As a direct-to-consumer startup specializing in art supplies, Arteza wants to cater to everyone from hobbyists to professionals. In turn, it is looking for creative wholesale deals to help it reach new audiences.
This week, Arteza announced that it has struck a deal to become the exclusive provider of art supplies to students at the Parsons School of Design — former partner of Project Runway and a part of The New School in New York City. Parsons students can go to a dedicated portion of the Arteza website to order supplies like acrylic paint and brushes. Parsons students will get a discount, though the company declined to say exactly how much of a discount. Arteza CEO Erick Haskell said the company plans to pursue more of these business-to-business partnerships in the future. But, that the structure of these deals — as well as the discounts offered — may vary going forward.
Arteza, founded in 2015, sold its products largely through its own website, as well as Amazon, up until last year. Arteza sells roughly 1,000 SKUs, ranging from paint brushes to canvases. Then, Arteza expanded into brick-and-mortar retail, by first focusing on big-box and specialty retailers, as many other DTC brands have. It launched its products in 342 Joann stores last fall, and is now also available for sale in 1,200 Michael’s doors and 559 Walmart locations. But, the company is now interested in striking more deals with art schools, in what it sees as a relatively-untapped distribution opportunity.
“We’ve got more of these coming along as we ramp up our sort of B-to-B activities,” Haskell told Modern Retail.
Haskell said that Parsons reached out to Arteza, looking for “an opportunity to give their students access to high quality, affordable art supplies.” Arteza spent the last couple of months putting together a custom B-to-B program for Parsons.
He added that the intention is for this program to be more than just a one-off. “This particular [partnership] is really just an extension of our direct-to-consumer offering,” Haskell said. But, he said that a member of Arteza’s team is currently meeting with more art schools to understand how exactly they might be interested in buying supplies of Arteza. “We [will] have some other B-to-B partnerships, which will have more of a wholesale component where we will actually be shipping to art schools.” He added, “it really is about understanding the needs of each different institution.”
Andrew Lipsman, principal analyst at Insider Intelligence, said that more DTC brands like Arteza are looking to strike more wholesale partnerships in order to scale, and that B-to-B deals like the one Arteza struck with Parsons is just another type of wholesale deal.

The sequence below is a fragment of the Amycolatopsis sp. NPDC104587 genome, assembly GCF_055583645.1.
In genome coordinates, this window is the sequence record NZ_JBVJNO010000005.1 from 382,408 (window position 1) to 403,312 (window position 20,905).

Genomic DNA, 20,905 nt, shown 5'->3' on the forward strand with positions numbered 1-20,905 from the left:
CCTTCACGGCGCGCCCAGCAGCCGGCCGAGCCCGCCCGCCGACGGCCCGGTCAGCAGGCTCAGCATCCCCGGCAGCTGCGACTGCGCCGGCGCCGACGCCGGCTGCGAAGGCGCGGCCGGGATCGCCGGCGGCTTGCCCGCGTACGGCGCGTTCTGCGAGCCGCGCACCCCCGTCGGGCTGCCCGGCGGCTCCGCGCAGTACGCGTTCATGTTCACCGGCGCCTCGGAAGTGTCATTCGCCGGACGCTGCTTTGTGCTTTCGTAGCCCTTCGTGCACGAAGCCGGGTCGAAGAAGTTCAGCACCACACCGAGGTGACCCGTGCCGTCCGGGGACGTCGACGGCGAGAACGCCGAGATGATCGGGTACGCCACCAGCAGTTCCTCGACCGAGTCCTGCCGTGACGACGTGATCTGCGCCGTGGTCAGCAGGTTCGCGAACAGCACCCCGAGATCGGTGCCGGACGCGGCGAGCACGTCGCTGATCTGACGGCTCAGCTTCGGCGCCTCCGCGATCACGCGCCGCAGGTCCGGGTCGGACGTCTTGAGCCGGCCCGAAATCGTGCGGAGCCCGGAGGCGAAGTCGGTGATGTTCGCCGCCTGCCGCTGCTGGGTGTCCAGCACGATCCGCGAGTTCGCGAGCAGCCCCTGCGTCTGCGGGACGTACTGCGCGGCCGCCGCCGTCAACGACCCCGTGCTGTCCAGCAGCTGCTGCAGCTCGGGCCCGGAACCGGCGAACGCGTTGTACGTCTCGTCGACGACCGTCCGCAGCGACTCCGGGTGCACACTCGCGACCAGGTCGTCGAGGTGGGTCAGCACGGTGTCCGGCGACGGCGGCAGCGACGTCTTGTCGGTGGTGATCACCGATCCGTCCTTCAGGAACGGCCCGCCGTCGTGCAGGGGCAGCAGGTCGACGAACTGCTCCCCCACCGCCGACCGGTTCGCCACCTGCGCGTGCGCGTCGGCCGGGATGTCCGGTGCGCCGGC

Ultimately, it is the deals with big-box retailers like Walmart and Michael’s that are going to give a startup like Arteza the most scale. Walmart has just over 4,600 stores in the U.S. That’s just a slightly smaller number than the student enrollment at Parsons, which stands at 5,755 students.
But, “if they can cobble together a handful of these types of partnerships it begins to have a material impact on their business,” Lipsman said. Partnering with an institution like Parsons could also give a startup like Arteza more credibility. Indeed, more DTC startups may be looking to pursue these types of partnerships. On Tuesday, Peloton announced that it is looking to partner with colleges, offering co-branded apparel and bikes, as well as discounts to students.
What makes Arteza unique compared to other purveyors of art supplies is that it aims to cater to both people who just picked up art as a hobby, as well as professional students.
“We want consumers to be able to complete their whole project with us,” Haskell said.
To that end, one product offering that Arteza is starting to experiment with is “experience boxes.” These are art projects priced at around $25 or less per person, and are designed to be completed by a group of four in under two hours. Arteza released the first experience box — a wine glass and wood coaster set — in July, and the company plans to release more of these in the coming months.
Arteza’s chief merchandising officer Alison Nearpass said this product offering was born out of internal discussions, and how more people seemed to be craving community experiences.
“We talked about all the different ways in which people love to use art, whether it’s an outlet or a way to gain community and the community aspect was something that we really wanted to lean into,” she said. It is these types of experiences — combined with Arteza’s push into wholesale — that the company is focused on this year in order to build an enduring brand.
“Like so many other [startups], we’re being creative, and finding new ways to reach consumers,” Haskell said.